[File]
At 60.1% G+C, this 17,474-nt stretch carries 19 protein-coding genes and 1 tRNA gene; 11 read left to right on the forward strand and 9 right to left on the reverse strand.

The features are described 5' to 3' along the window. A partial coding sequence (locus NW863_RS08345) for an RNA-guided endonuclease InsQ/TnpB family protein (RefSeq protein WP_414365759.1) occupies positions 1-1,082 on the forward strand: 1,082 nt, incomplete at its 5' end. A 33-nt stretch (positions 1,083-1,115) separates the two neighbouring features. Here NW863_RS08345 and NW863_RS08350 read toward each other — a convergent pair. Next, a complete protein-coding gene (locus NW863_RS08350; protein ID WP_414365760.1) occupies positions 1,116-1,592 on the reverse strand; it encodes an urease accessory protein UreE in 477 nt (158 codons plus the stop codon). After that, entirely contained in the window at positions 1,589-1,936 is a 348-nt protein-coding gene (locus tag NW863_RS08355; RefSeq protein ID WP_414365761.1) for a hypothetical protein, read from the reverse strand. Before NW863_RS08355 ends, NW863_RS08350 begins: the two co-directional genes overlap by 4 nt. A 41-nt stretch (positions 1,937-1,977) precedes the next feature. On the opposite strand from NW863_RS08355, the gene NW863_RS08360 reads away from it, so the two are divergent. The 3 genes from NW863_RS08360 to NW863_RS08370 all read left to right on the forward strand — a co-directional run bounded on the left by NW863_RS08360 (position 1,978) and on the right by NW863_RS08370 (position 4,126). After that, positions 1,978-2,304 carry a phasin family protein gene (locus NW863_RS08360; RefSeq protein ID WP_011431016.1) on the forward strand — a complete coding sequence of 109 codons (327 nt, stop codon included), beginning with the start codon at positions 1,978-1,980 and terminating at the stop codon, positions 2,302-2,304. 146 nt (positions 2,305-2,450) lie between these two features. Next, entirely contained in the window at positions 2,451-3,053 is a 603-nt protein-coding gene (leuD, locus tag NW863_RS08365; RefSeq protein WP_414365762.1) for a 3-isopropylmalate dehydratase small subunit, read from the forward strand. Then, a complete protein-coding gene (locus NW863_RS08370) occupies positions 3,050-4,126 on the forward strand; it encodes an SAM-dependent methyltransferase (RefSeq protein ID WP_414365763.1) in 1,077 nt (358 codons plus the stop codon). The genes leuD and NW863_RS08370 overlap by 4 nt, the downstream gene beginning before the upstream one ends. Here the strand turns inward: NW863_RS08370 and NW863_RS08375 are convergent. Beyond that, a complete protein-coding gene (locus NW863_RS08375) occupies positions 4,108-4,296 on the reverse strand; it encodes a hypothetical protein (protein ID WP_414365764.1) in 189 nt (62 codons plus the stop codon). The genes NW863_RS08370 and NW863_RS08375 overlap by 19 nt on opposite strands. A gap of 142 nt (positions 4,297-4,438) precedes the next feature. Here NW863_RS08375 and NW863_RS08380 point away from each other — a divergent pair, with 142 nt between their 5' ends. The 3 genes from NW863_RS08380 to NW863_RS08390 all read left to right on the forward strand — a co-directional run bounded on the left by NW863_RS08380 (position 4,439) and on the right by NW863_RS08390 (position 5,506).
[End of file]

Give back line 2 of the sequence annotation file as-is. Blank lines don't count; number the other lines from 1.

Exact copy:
The features are described 5' to 3' along the window. A partial coding sequence (locus NW863_RS08345) for an RNA-guided endonuclease InsQ/TnpB family protein (RefSeq protein WP_414365759.1) occupies positions 1-1,082 on the forward strand: 1,082 nt, incomplete at its 5' end. A 33-nt stretch (positions 1,083-1,115) separates the two neighbouring features. Here NW863_RS08345 and NW863_RS08350 read toward each other — a convergent pair. Next, a complete protein-coding gene (locus NW863_RS08350; protein ID WP_414365760.1) occupies positions 1,116-1,592 on the reverse strand; it encodes an urease accessory protein UreE in 477 nt (158 codons plus the stop codon). After that, entirely contained in the window at positions 1,589-1,936 is a 348-nt protein-coding gene (locus tag NW863_RS08355; RefSeq protein ID WP_414365761.1) for a hypothetical protein, read from the reverse strand. Before NW863_RS08355 ends, NW863_RS08350 begins: the two co-directional genes overlap by 4 nt. A 41-nt stretch (positions 1,937-1,977) precedes the next feature. On the opposite strand from NW863_RS08355, the gene NW863_RS08360 reads away from it, so the two are divergent. The 3 genes from NW863_RS08360 to NW863_RS08370 all read left to right on the forward strand — a co-directional run bounded on the left by NW863_RS08360 (position 1,978) and on the right by NW863_RS08370 (position 4,126). After that, positions 1,978-2,304 carry a phasin family protein gene (locus NW863_RS08360; RefSeq protein ID WP_011431016.1) on the forward strand — a complete coding sequence of 109 codons (327 nt, stop codon included), beginning with the start codon at positions 1,978-1,980 and terminating at the stop codon, positions 2,302-2,304. 146 nt (positions 2,305-2,450) lie between these two features. Next, entirely contained in the window at positions 2,451-3,053 is a 603-nt protein-coding gene (leuD, locus tag NW863_RS08365; RefSeq protein WP_414365762.1) for a 3-isopropylmalate dehydratase small subunit, read from the forward strand. Then, a complete protein-coding gene (locus NW863_RS08370) occupies positions 3,050-4,126 on the forward strand; it encodes an SAM-dependent methyltransferase (RefSeq protein ID WP_414365763.1) in 1,077 nt (358 codons plus the stop codon). The genes leuD and NW863_RS08370 overlap by 4 nt, the downstream gene beginning before the upstream one ends. Here the strand turns inward: NW863_RS08370 and NW863_RS08375 are convergent. Beyond that, a complete protein-coding gene (locus NW863_RS08375) occupies positions 4,108-4,296 on the reverse strand; it encodes a hypothetical protein (protein ID WP_414365764.1) in 189 nt (62 codons plus the stop codon). The genes NW863_RS08370 and NW863_RS08375 overlap by 19 nt on opposite strands. A gap of 142 nt (positions 4,297-4,438) precedes the next feature. Here NW863_RS08375 and NW863_RS08380 point away from each other — a divergent pair, with 142 nt between their 5' ends. The 3 genes from NW863_RS08380 to NW863_RS08390 all read left to right on the forward strand — a co-directional run bounded on the left by NW863_RS08380 (position 4,439) and on the right by NW863_RS08390 (position 5,506).